2. bug reporting is really a skill every tester needs to learn. it will break yur reputation in the team if you max bugs are getting rejected

  3. thanks for, usefull article

  4. thanks very good article

  5. Nice article

  6. Thank you so much for such an innovative article

  7. The article is absolutely correct. But for us consultants who sit in an already established organisation like banks we struggle to practice some of the tips on this article. All because we aim at satisfying business and their timelines, meaning business will call the shots when it comes to defect priority and severity. If it was up to me, to market a defect would be easy, but sitting in a bank were we have ongoing changes as a result of production issues, chances are you will find defects but wont get most of them fixed no matter how you market it. We need to also be able to adapt

  8. @nagireddy, @prashant, @phani, @Manikandan, @Ritesh – Thanks a lot for your valuable comments.

    @Srijeet – Thanks for the comment. You’re absolutely Correct

    @Karabo – Thanks for the comment. In most of the organisations, the situation that you say exists. As I’ve mentioned in the article, apart from how serious the bug is, it is the business decision that is going to call the shots. The point I am trying to make here is, inside a scope of particular business decision, the tester indeed has to market the bugs so that the bugs get fixed on time. We have to help the management understand that, the business decision will make sense only of this bug gets fixed.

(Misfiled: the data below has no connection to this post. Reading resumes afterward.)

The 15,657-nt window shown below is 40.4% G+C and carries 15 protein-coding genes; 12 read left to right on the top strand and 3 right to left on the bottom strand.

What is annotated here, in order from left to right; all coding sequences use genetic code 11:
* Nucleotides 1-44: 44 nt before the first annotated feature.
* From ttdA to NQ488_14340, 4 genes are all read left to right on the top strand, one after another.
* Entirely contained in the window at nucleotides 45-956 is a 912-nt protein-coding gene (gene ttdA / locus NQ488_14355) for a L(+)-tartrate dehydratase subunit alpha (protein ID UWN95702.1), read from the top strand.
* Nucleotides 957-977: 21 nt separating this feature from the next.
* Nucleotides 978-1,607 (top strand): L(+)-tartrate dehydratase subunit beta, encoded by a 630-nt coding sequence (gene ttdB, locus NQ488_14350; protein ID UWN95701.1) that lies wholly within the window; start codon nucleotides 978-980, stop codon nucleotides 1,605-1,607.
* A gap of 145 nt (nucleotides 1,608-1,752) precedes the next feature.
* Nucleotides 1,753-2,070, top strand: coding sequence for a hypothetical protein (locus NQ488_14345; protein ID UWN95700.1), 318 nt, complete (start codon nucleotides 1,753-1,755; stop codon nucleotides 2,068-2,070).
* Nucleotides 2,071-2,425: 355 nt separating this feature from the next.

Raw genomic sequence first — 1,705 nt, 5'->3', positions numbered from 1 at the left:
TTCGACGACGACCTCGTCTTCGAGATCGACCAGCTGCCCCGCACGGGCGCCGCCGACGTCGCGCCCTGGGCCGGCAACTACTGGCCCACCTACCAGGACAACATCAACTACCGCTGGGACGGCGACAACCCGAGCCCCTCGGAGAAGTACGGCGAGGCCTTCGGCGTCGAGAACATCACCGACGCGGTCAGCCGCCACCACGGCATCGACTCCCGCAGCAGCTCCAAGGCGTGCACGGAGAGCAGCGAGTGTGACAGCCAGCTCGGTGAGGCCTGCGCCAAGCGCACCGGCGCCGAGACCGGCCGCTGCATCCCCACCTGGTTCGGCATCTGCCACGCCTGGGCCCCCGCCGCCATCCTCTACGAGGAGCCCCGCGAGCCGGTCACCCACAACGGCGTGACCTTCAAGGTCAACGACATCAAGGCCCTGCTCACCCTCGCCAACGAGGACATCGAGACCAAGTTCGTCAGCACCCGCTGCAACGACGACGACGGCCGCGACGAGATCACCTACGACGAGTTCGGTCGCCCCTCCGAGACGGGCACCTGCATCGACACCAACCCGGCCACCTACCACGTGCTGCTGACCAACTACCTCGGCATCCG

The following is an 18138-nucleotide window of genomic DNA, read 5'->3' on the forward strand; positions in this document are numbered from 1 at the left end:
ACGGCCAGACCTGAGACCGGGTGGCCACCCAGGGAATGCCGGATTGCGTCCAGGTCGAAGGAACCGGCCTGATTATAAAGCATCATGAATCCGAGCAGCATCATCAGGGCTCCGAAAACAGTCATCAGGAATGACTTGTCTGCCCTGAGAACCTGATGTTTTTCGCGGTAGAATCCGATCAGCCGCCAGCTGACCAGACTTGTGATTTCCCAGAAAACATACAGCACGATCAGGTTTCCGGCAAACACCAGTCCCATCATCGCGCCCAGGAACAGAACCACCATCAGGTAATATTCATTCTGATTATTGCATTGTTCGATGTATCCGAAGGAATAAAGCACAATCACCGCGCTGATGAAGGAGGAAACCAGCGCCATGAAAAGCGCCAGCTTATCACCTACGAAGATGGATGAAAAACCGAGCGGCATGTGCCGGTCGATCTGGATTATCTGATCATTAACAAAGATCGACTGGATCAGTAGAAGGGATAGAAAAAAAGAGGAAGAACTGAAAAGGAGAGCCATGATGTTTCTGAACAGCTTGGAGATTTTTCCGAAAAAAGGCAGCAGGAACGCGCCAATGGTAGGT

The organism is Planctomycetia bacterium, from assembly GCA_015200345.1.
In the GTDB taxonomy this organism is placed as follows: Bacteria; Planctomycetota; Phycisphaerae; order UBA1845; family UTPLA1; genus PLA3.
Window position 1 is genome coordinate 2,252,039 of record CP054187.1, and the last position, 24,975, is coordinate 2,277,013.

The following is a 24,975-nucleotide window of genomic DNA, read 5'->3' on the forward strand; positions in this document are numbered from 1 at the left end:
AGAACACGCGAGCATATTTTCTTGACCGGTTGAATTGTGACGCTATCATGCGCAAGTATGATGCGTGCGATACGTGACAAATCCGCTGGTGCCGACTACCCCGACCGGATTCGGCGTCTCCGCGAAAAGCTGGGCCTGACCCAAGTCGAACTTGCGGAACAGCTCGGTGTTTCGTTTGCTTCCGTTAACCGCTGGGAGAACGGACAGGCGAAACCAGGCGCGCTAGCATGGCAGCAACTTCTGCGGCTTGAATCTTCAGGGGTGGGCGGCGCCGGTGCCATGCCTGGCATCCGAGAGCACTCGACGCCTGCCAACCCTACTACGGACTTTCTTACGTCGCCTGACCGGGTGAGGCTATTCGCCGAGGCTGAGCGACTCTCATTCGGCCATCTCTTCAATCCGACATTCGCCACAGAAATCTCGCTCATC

9. Greetings!

    Great article! I have a few opinions to share.

    I believe framing bug resolution as “…the duty of test engineer…” feels a little strong. When I write bug reports or coach testers to write bug reports, I prefer to advocate for its resolution by providing enough information to assist in the decision to fix the bug. In a similar manner, this helps frame the impact on quality.
    I prefer testers be involved at just two places in the life cycle of a bug report: when it is created, and when it is ready for re-test. Everything else feels like project management.

    In my opinion, it is never the responsibility of the testing team to assign the priority of a bug. Testing can provide an opinion, or they can clarify the impact to assist in assigning the priority.

    Bug Report